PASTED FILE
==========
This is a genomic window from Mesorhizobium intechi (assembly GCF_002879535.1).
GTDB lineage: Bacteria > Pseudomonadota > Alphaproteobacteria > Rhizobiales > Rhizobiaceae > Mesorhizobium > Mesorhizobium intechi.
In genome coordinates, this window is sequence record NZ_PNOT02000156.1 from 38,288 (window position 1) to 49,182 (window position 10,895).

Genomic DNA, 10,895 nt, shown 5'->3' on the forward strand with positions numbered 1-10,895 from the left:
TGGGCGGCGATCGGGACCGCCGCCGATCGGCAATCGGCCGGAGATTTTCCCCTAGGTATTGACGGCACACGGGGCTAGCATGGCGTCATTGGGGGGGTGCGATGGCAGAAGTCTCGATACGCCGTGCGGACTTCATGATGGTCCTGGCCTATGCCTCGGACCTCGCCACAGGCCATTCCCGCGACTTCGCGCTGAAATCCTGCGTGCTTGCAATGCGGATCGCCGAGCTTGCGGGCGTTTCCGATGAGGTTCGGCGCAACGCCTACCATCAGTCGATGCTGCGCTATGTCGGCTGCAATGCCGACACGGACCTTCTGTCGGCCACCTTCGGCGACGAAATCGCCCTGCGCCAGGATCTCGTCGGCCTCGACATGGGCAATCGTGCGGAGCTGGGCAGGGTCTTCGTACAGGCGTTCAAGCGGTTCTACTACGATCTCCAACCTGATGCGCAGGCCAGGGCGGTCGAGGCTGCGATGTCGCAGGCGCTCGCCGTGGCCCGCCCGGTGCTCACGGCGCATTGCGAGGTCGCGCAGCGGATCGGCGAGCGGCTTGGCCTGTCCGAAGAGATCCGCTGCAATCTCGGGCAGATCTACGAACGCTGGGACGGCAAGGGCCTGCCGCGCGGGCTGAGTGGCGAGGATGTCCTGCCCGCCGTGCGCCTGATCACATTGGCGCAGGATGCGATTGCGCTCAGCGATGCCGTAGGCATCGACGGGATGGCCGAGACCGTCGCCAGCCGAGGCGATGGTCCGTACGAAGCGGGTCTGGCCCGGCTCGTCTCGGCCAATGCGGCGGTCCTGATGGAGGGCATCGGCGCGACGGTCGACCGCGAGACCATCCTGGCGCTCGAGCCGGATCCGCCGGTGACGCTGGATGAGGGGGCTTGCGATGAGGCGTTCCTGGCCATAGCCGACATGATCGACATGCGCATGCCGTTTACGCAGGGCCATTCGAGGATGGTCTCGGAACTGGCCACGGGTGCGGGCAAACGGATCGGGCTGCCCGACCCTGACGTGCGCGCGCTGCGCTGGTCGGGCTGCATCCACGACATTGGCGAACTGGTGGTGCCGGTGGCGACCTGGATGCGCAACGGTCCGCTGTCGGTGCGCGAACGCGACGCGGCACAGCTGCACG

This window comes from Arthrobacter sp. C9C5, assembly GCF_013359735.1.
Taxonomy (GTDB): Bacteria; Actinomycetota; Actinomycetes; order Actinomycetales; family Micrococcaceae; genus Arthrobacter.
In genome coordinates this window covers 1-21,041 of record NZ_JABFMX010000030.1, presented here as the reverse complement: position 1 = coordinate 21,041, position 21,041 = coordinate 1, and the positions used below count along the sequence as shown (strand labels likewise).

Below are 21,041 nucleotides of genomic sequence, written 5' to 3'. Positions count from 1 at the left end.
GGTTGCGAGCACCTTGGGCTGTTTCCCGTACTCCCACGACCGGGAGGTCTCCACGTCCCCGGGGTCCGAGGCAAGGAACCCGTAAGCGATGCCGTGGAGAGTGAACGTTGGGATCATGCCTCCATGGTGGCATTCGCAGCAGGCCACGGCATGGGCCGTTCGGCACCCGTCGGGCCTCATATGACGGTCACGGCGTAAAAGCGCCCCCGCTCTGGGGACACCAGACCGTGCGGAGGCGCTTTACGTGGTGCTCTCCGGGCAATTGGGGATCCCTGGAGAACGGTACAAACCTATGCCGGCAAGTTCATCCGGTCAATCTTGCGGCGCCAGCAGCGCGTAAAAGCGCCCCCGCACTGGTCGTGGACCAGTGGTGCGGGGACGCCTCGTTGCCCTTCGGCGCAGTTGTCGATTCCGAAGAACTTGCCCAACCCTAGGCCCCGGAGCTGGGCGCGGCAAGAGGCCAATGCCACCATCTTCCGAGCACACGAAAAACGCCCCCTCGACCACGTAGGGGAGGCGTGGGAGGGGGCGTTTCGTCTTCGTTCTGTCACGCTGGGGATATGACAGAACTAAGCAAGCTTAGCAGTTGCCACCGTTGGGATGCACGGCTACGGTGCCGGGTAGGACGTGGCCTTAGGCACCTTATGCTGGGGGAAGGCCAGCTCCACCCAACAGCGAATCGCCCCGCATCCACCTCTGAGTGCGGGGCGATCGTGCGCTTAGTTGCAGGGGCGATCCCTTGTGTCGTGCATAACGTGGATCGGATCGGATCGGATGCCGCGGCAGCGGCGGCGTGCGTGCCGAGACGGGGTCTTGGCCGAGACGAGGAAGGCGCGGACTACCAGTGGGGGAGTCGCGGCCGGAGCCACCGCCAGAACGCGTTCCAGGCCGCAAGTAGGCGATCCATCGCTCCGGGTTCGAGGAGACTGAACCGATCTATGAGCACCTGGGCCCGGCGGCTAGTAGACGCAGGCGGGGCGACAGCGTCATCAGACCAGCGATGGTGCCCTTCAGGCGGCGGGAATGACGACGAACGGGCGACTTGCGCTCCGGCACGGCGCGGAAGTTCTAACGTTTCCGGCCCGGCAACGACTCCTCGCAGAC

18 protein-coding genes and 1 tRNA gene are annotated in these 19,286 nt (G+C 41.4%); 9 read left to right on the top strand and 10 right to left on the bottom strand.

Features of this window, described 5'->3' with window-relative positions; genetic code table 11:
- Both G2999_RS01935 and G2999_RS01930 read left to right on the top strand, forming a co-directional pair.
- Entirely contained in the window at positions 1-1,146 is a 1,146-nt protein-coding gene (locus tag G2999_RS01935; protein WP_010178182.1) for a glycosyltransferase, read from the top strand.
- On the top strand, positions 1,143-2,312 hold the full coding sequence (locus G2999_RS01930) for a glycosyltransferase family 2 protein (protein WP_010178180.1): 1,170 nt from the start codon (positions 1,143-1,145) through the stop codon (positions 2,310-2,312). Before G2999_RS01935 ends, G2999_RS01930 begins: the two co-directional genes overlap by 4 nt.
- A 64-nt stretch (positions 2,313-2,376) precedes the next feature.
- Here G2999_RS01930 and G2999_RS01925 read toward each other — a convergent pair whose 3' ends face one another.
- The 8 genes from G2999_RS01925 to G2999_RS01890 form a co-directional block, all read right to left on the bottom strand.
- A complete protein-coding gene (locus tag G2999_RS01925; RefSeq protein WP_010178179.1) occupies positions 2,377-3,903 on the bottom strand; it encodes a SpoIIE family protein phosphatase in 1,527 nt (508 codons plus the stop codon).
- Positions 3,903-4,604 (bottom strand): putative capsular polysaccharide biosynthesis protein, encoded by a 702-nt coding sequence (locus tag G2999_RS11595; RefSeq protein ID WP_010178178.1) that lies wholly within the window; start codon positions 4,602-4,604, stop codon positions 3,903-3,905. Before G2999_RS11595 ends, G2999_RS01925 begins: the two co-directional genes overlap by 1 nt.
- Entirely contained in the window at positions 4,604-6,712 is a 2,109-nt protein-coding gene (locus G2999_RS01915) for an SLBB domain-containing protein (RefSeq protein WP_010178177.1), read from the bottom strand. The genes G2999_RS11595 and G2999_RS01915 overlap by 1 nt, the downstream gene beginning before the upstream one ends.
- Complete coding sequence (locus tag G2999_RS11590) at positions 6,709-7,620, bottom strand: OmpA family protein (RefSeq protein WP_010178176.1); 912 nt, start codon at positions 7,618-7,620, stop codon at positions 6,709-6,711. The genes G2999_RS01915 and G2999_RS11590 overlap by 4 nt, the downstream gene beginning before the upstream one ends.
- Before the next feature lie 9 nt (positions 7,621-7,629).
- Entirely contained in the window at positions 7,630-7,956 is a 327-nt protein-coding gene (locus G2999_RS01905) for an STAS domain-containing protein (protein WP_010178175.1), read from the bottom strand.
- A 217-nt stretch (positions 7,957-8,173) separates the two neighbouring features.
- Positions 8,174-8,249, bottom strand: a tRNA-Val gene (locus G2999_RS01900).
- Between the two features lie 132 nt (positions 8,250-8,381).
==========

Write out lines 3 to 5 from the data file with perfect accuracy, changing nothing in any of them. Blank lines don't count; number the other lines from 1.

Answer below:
In genome coordinates, this window is sequence record NZ_PNOT02000156.1 from 38,288 (window position 1) to 49,182 (window position 10,895).

Genomic DNA, 10,895 nt, shown 5'->3' on the forward strand with positions numbered 1-10,895 from the left:
TGGGCGGCGATCGGGACCGCCGCCGATCGGCAATCGGCCGGAGATTTTCCCCTAGGTATTGACGGCACACGGGGCTAGCATGGCGTCATTGGGGGGGTGCGATGGCAGAAGTCTCGATACGCCGTGCGGACTTCATGATGGTCCTGGCCTATGCCTCGGACCTCGCCACAGGCCATTCCCGCGACTTCGCGCTGAAATCCTGCGTGCTTGCAATGCGGATCGCCGAGCTTGCGGGCGTTTCCGATGAGGTTCGGCGCAACGCCTACCATCAGTCGATGCTGCGCTATGTCGGCTGCAATGCCGACACGGACCTTCTGTCGGCCACCTTCGGCGACGAAATCGCCCTGCGCCAGGATCTCGTCGGCCTCGACATGGGCAATCGTGCGGAGCTGGGCAGGGTCTTCGTACAGGCGTTCAAGCGGTTCTACTACGATCTCCAACCTGATGCGCAGGCCAGGGCGGTCGAGGCTGCGATGTCGCAGGCGCTCGCCGTGGCCCGCCCGGTGCTCACGGCGCATTGCGAGGTCGCGCAGCGGATCGGCGAGCGGCTTGGCCTGTCCGAAGAGATCCGCTGCAATCTCGGGCAGATCTACGAACGCTGGGACGGCAAGGGCCTGCCGCGCGGGCTGAGTGGCGAGGATGTCCTGCCCGCCGTGCGCCTGATCACATTGGCGCAGGATGCGATTGCGCTCAGCGATGCCGTAGGCATCGACGGGATGGCCGAGACCGTCGCCAGCCGAGGCGATGGTCCGTACGAAGCGGGTCTGGCCCGGCTCGTCTCGGCCAATGCGGCGGTCCTGATGGAGGGCATCGGCGCGACGGTCGACCGCGAGACCATCCTGGCGCTCGAGCCGGATCCGCCGGTGACGCTGGATGAGGGGGCTTGCGATGAGGCGTTCCTGGCCATAGCCGACATGATCGACATGCGCATGCCGTTTACGCAGGGCCATTCGAGGATGGTCTCGGAACTGGCCACGGGTGCGGGCAAACGGATCGGGCTGCCCGACCCTGACGTGCGCGCGCTGCGCTGGTCGGGCTGCATCCACGACATTGGCGAACTGGTGGTGCCGGTGGCGACCTGGATGCGCAACGGTCCGCTGTCGGTGCGCGAACGCGACGCGGCACAGCTGCACG